Our native language (and culture) does not doom us to never being able to understand another perspective. However, it does have effects. This article my Dad recently sent me illustrates it perfectly.

So yes, I do think that we all have a default way that we approach the world that is based on the culture around us and the way our parents teach us. But it isn't unchangeable and it also isn't always what you expect.

In many ways, I grew up with two cultures and two cultural ideals. There is the American culture around me and the Indian culture whose ideals were taught to me in my home. I have had tremendous difficulty reconciling the two.

There are a lot of ways in which I think like an American.

I like personal space, for example. Also, I believe in personal social mobility and that our birth should not be our destiny. Those are pretty American, or at least Western, ideas.

On the other hand, there are distinctly Indian things in my brain too and they often put me strongly at odds with those around me.

One example is that my first boyfriend really believed in progress. He believed that improvements in technology and education are making a better and better world, that we are growing and becoming greater, that a golden age is still in front of us. I could not understand his perspective at all. I'm very stuck in the idea of cyclical time and that we started out good and are running down (like entropy). But progress is one of the main ideas that America is built on.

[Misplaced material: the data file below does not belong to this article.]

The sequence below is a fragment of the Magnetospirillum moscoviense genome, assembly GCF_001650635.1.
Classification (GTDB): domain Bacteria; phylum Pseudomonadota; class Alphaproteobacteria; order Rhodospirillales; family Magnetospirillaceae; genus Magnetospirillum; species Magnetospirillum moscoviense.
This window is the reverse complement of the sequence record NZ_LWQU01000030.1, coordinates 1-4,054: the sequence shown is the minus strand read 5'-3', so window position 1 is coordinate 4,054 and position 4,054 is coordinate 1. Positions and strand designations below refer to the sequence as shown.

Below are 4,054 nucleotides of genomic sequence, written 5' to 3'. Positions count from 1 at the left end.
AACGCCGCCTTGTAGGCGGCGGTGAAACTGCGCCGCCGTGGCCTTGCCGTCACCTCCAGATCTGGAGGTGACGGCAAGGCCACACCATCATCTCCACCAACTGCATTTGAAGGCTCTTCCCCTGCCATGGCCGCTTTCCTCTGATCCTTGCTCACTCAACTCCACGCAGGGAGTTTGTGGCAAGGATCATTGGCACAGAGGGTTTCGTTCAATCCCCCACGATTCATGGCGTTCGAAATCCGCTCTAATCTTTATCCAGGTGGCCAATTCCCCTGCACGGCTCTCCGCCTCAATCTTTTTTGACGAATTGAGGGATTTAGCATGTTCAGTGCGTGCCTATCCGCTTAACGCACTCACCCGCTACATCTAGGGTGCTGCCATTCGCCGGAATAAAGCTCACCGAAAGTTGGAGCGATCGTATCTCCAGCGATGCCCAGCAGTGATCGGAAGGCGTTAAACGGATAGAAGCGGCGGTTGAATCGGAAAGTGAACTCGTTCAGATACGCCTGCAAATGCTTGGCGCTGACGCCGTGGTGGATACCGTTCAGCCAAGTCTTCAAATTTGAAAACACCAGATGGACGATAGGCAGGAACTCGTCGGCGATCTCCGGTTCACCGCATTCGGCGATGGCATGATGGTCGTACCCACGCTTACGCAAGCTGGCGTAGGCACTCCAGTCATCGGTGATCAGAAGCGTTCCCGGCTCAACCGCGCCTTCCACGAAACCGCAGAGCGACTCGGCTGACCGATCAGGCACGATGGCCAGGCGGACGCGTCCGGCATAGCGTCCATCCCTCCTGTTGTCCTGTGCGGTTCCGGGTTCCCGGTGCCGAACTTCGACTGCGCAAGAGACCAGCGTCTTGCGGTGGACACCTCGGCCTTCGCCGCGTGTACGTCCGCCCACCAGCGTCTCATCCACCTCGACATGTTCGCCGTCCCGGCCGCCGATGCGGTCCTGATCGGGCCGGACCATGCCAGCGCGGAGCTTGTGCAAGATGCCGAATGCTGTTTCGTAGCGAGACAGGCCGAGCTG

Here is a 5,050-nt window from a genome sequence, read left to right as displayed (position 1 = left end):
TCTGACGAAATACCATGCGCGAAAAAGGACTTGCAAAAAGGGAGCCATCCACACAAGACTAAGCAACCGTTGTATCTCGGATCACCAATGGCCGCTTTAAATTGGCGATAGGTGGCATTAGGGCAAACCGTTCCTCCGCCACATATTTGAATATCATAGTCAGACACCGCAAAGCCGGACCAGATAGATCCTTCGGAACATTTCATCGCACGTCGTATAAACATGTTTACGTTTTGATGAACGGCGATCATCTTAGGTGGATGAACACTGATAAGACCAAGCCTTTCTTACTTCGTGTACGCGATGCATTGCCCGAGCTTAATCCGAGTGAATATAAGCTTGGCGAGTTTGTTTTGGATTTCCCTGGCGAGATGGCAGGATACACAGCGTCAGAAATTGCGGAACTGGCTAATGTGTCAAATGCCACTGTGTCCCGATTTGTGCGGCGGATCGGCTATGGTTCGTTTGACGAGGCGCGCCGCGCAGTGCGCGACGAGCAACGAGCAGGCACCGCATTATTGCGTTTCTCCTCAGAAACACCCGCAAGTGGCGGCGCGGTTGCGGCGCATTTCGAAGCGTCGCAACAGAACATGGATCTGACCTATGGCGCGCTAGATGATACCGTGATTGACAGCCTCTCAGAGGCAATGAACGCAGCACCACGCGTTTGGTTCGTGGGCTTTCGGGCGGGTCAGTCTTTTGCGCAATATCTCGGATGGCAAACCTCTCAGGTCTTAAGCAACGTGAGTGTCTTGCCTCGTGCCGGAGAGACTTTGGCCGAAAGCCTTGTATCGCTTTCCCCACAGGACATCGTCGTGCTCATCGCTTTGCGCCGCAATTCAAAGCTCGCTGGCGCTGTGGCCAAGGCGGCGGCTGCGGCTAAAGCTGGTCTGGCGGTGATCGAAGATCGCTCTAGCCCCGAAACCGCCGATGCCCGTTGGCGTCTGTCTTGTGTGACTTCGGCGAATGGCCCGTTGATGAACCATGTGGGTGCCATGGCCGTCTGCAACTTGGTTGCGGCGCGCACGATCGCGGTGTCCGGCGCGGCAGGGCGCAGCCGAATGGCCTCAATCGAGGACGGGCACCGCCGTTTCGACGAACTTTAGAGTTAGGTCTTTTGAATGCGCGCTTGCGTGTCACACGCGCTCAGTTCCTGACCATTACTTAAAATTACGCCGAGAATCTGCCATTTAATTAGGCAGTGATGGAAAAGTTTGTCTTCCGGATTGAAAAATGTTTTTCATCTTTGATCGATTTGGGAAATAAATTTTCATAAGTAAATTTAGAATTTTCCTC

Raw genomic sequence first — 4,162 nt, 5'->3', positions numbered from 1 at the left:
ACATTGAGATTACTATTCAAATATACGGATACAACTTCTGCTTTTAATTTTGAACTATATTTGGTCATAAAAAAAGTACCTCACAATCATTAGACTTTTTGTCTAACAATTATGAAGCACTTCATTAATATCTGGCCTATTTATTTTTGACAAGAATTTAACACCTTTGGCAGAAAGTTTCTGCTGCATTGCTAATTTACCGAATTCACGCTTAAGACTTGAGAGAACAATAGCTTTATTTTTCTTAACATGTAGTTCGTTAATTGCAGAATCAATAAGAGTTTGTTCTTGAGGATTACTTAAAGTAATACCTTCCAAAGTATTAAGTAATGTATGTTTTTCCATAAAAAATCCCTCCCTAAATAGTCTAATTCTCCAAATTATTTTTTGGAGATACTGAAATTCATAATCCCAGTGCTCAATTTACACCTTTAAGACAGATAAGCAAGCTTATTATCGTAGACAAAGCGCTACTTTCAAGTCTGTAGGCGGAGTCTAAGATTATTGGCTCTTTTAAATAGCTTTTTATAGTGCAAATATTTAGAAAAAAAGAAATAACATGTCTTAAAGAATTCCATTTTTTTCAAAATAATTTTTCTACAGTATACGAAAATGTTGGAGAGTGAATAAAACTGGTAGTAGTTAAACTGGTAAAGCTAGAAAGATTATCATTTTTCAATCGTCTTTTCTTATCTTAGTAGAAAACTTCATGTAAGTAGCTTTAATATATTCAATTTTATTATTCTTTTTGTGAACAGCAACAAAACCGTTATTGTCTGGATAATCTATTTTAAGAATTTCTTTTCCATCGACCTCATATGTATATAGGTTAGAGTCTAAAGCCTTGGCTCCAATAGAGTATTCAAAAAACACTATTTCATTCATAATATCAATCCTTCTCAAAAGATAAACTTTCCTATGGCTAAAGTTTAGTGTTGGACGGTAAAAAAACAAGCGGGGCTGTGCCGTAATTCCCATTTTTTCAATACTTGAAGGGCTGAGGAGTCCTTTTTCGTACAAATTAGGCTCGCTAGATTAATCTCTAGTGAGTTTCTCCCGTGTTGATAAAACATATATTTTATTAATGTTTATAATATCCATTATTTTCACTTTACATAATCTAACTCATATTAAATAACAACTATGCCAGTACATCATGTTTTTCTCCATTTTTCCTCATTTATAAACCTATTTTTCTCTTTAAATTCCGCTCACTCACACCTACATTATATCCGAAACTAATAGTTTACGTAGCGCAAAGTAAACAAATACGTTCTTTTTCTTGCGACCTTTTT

The biggest thing that has made me unable to fit in is my ideas about marriage. By a huge margin, Americans believe that love is important in marriage and that one must be in love before getting married while Indians believe that romantic love is not a trustworthy emotion and has little to no connection to marriage.